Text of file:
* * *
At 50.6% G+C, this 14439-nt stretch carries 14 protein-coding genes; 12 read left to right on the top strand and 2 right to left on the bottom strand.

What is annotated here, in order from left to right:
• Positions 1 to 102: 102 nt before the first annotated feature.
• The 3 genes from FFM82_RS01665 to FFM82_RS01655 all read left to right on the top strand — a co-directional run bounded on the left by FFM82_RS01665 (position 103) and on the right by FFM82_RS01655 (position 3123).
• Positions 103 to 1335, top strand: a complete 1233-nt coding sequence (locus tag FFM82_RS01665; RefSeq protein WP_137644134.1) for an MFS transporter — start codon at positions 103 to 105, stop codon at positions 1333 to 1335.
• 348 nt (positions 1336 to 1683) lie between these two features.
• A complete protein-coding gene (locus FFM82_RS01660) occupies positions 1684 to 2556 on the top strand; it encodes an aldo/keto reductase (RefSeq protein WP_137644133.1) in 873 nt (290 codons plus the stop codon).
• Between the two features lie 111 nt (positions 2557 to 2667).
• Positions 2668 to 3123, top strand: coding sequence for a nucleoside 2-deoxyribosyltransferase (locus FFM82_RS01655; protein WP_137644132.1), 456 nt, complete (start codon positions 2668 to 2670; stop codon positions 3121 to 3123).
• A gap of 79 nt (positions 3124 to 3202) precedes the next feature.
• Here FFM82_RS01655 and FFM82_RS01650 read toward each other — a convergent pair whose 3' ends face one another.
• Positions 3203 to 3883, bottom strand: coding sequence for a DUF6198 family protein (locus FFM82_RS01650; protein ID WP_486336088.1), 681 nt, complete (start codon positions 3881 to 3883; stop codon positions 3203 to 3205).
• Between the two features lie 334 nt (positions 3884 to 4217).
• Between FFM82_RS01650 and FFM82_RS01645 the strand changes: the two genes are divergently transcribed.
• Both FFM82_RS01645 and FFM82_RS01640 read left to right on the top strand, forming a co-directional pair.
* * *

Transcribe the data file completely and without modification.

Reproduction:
At 50.6% G+C, this 14439-nt stretch carries 14 protein-coding genes; 12 read left to right on the top strand and 2 right to left on the bottom strand.

What is annotated here, in order from left to right:
• Positions 1 to 102: 102 nt before the first annotated feature.
• The 3 genes from FFM82_RS01665 to FFM82_RS01655 all read left to right on the top strand — a co-directional run bounded on the left by FFM82_RS01665 (position 103) and on the right by FFM82_RS01655 (position 3123).
• Positions 103 to 1335, top strand: a complete 1233-nt coding sequence (locus tag FFM82_RS01665; RefSeq protein WP_137644134.1) for an MFS transporter — start codon at positions 103 to 105, stop codon at positions 1333 to 1335.
• 348 nt (positions 1336 to 1683) lie between these two features.
• A complete protein-coding gene (locus FFM82_RS01660) occupies positions 1684 to 2556 on the top strand; it encodes an aldo/keto reductase (RefSeq protein WP_137644133.1) in 873 nt (290 codons plus the stop codon).
• Between the two features lie 111 nt (positions 2557 to 2667).
• Positions 2668 to 3123, top strand: coding sequence for a nucleoside 2-deoxyribosyltransferase (locus FFM82_RS01655; protein WP_137644132.1), 456 nt, complete (start codon positions 2668 to 2670; stop codon positions 3121 to 3123).
• A gap of 79 nt (positions 3124 to 3202) precedes the next feature.
• Here FFM82_RS01655 and FFM82_RS01650 read toward each other — a convergent pair whose 3' ends face one another.
• Positions 3203 to 3883, bottom strand: coding sequence for a DUF6198 family protein (locus FFM82_RS01650; protein ID WP_486336088.1), 681 nt, complete (start codon positions 3881 to 3883; stop codon positions 3203 to 3205).
• Between the two features lie 334 nt (positions 3884 to 4217).
• Between FFM82_RS01650 and FFM82_RS01645 the strand changes: the two genes are divergently transcribed.
• Both FFM82_RS01645 and FFM82_RS01640 read left to right on the top strand, forming a co-directional pair.